Flight marks the return of director Robert Zemeckis to live-action cinema after a decade of dabbling in motion-capture animation. And it’s clear from the outset of this addiction-themed drama that the movie maker, who gave us crowd-pleasing special effects blockbusters like Back to the Future, Who Framed Roger Rabbit? and Forrest Gump, is still in an experimental state of mind. For the most part this dramatic change in direction is still as satisfying and involving as Zemeckis’s blockbuster work. Just in a different way. Sadly though, most of the goodwill generated towards the film evaporates in the last 10 minutes or so, with the script succumbing to tedious moralising.
Flight seems to suggest that Zemeckis has entered a more “adult” phase in his filmography. How do we know this? Well, within seconds of the movie’s start we’re treated to full frontal female nudity and meet our paunchy hero – pilot Whip Whitaker (Denzel Washington) – smoking heavily and sobering himself up with a snort of cocaine. The antithesis of something feel-good like Forrest Gump.
Flight opens with probably one of the most terrifying onscreen depictions of an airplane disaster. During a routine flight from Orlando to Atlanta, systems fail and it’s only Whip’s calm but VERY unorthodox response that saves those onboard. It’s a magnificent sequence, capturing the panic, fear and heart-wrenching acts of heroism of such an incident. Zemeckis is himself an experienced pilot and you get the sense that realism has been prioritised in these scenes. Or at least they feel highly credible to laymen like me.
Anyway, and this may be disappointing to some, but the question at Flight’s core isn’t “What caused the accident?” Rather it’s “Can alcoholic Whip hold it together until the hearing?” You see, there are still deaths, and everyone – the airline, government authorities, plane manufacturers, victims’ families and the public – is looking for someone to hold accountable.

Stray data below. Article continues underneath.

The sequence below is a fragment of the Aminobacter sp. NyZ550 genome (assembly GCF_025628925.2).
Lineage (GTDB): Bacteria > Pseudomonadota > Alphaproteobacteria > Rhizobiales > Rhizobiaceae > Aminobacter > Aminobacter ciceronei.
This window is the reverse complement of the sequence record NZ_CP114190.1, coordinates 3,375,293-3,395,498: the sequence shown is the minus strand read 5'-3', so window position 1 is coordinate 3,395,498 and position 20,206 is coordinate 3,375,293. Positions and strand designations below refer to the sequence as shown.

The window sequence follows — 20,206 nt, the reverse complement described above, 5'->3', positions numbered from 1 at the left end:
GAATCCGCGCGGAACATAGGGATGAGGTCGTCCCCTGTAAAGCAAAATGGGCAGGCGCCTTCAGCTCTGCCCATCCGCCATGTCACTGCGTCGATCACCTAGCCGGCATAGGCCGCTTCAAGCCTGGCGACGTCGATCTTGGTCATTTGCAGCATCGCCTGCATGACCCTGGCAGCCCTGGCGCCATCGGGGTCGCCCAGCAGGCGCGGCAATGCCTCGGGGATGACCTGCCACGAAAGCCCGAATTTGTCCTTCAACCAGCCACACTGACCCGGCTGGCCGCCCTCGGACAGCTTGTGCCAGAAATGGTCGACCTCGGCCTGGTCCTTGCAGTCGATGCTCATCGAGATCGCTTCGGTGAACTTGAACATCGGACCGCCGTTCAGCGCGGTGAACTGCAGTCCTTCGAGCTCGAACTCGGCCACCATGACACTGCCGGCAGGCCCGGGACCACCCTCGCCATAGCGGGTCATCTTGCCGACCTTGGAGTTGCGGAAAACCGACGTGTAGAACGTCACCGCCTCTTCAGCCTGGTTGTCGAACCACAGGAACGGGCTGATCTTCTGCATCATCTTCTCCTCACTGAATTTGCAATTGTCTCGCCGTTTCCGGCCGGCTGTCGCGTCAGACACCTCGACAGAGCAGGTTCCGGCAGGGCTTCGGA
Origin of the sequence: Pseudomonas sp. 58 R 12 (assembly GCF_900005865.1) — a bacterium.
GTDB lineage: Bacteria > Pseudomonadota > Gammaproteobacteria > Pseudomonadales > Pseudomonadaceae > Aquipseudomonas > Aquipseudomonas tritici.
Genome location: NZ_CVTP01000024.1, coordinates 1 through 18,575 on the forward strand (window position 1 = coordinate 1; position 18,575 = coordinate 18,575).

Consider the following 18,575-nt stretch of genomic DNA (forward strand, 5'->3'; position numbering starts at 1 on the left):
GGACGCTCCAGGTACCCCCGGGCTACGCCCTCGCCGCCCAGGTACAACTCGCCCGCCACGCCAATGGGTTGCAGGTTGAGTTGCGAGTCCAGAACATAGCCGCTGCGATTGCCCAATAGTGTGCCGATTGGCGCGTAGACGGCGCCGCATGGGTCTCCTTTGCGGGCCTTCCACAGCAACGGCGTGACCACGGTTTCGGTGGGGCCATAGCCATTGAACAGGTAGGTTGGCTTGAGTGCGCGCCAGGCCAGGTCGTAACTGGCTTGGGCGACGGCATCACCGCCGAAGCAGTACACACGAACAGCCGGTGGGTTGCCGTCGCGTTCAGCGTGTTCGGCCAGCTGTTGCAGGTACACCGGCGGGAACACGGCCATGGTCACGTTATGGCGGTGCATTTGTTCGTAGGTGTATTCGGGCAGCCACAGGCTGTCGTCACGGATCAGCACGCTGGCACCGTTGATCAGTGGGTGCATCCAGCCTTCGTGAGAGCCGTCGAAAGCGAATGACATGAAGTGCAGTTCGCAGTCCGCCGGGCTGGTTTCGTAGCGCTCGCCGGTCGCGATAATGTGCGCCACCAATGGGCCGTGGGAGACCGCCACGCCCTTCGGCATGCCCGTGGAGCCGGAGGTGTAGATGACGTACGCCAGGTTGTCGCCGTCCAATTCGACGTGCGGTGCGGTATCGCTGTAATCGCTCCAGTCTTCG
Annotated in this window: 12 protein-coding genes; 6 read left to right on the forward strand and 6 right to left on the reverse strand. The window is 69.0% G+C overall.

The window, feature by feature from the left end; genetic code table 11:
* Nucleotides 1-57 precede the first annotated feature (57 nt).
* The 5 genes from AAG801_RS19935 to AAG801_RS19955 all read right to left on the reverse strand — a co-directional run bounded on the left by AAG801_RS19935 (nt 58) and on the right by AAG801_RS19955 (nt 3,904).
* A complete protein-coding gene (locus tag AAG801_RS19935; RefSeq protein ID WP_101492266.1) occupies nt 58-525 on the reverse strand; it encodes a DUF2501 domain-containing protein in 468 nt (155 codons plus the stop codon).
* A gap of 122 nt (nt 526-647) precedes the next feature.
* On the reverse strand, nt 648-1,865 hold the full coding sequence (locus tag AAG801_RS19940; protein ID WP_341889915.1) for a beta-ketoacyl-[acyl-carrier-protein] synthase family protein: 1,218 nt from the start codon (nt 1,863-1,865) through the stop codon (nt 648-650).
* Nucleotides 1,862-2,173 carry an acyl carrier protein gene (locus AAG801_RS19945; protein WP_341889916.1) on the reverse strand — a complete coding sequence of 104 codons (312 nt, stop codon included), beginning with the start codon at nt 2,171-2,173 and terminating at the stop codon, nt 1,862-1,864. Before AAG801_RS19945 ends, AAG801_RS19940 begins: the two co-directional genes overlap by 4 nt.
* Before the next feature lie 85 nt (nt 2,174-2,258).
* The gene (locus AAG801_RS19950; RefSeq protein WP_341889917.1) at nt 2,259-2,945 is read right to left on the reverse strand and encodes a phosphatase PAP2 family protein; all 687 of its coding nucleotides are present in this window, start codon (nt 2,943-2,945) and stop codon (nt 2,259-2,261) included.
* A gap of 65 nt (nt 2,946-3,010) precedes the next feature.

The rest of Flight centres on “hero” Whip’s seesawing battle with addiction as he tries to avoid the media spotlight. Of course, this sentence makes the film sound like some dime-a-dozen drama on the Hallmark Channel… which it isn’t, really. Thanks to strong performances all around and the decision to push Whip far into unlikeable territory, the film is elevated above bland made-for-TV fare.
It also doesn’t hurt that there’s quite a lot of humour in the film, enlivening this tale of self-destruction with some darkly comic touches. Especially effective in this regard are John Goodman as Whip’s abrasive but briskly efficient drug dealer, and James Badge Dale as an unnamed cancer sufferer.
Of course, Denzel Washington is the real Oscar-nominated star of the show. All the expected moments of an addiction movie are present in Flight – Whip storms out of an AA meeting; pushes away his friends and family; boldfaced lies to others and himself; and claims that he doesn’t have a problem. Paired with these typical instances though are more unconventional, potent scenes such as Whip chugging back on a 2-litre bottle of vodka right outside the liquor store, and using survivor’s guilt to manipulate a member of his flight crew. It’s awful but fascinating. And Washington is superb.
It’s a pity then that in its closing minutes Flight sweeps away its complexity and replaces it with trite moral lessons. Personally I didn’t like the ending at all, although, to be fair, I’m not sure how the film could have concluded otherwise. It just seems cheesy and untrue to the character given everything that has preceded it. Flight isn’t necessarily a movie that needs to be experienced on the big screen but if you enjoy character studies, this one is incredibly well acted. If only its ending was on par with its electric start, Flight would have been worth everyone’s effort.
- Rated: 16
- Release Date: 1/25/2013
- Directed by: Robert Zemeckis
- Starring: Bruce Greenwood, Denzel Washington, Don CHeadle, John Goodman, Kelly Reilly, Melissa Leo, Tamara Tunie
- Produced by: Jack Rapke, Laurie MacDonald, Robert Zemeckis, Steve Starkey, Walter F. Parkes
- Written by: John Gatins
- Studio: ImageMovers, Paramount Pictures, Parkes + MacDonald Productions